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This report focused on four questions:
- Does screening for subclinical thyroid dysfunction reduce morbidity or mortality?
- What are the harms of screening for subclinical thyroid dysfunction?
- Does treatment of patients with subclinical hypothyroidism or subclinical hyperthyroidism detected by screening affect outcomes?
- What are the harms of treatment of subclinical hypothyroidism and subclinical hyperthyroidism?
A research librarian searched MEDLINE, the Cochrane Register Database of Systematic Reviews, and the Database of Abstracts of Reviews of Effects from inception to May 2010 for systematic reviews. Additionally, MEDLINE, AGELINE (AARP.org), EMBASE, the Cochrane Central Register of Controlled Trials, CINAHL, and World Health Organization's Global Health Library from 2002 to May 2010 were searched for new studies. Finally, additional materials were sought by searching for regulatory information, clinical trial registries, conference proceedings, and other sources of gray literature.
Studies were selected based on predetermined eligibility criteria, with two investigators reviewing abstracts and full articles. English and non-English studies were eligible for inclusion. Randomized controlled trials (RCTs) and observational studies were used to determine the benefits of screening, and RCTs, controlled trials, cohort studies, case-controlled studies, and observational studies were reviewed to determine screening harms and treatment benefits and harms. Two investigators assessed study data and quality.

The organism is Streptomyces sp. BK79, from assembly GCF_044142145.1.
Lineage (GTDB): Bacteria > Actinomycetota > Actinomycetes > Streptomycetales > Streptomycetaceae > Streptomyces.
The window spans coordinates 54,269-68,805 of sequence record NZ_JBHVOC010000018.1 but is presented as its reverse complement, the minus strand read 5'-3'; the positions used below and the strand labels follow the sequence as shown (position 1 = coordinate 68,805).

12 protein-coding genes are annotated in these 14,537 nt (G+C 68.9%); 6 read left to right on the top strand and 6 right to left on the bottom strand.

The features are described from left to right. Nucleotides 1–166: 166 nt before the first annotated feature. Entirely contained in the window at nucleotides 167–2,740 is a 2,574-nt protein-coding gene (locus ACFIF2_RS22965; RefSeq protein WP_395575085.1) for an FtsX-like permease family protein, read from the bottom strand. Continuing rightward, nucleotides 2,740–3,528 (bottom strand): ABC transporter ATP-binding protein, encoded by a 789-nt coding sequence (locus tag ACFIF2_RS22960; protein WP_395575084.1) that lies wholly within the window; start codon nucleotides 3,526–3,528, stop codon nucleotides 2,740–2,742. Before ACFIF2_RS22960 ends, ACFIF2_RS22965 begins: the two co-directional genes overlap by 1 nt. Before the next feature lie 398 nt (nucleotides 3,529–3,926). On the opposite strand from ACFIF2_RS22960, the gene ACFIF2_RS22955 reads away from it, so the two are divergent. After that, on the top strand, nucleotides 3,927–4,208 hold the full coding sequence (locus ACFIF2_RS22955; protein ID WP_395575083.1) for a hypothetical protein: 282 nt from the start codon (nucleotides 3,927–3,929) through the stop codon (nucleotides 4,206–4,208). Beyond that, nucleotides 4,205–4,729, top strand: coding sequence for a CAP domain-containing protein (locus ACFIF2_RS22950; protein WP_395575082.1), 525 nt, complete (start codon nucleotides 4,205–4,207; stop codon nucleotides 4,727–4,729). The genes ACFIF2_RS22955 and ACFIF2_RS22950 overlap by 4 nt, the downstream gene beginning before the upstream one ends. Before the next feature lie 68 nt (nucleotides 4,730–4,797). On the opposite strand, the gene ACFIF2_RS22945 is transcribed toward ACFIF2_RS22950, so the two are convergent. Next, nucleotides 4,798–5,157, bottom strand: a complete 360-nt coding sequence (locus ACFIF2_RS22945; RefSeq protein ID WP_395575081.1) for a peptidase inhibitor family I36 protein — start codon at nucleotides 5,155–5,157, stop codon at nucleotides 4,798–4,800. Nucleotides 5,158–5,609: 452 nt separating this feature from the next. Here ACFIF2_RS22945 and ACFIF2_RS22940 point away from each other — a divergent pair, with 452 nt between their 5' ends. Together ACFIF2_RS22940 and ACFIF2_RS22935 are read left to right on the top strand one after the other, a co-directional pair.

Three systematic reviews met our inclusion criteria; none found screening or treating subclinical thyroid dysfunction to be beneficial. Since 2002, no studies have directly assessed the benefits or harms of screening. Six good-to fair-quality studies found that treating subclinical hypothyroidism did not improve quality of life, blood pressure, or body mass index (BMI). The findings regarding lipids were inconsistent, with two studies showing a small benefit to treatment and two studies finding no benefit to treatment. Two small poor-quality studies that evaluated the benefits of treating subclinical hyperthyroidism met our inclusion criteria. One study found a small change in the mean daytime systolic blood pressure, while the other found a small increase in BMI with treatment. Treatment harms were neither systematically evaluated nor well described.
Currently there are no studies that evaluate the benefits and harms of screening for subclinical thyroid dysfunction in the primary care setting. Studies of treatment tend to be small and of short duration, and they have failed to demonstrate improvement in quality of life, blood pressure, and weight. The data concerning lipids is inconsistent, but at best, treatment might cause a modest (about 5-percent) improvement in lipid measurements. The lack of any formal data on the harms of treatment makes it difficult to balance the benefits against the harms of treatment. Further research is needed to determine if screening and/or treating subclinical thyroid dysfunction is beneficial or harmful.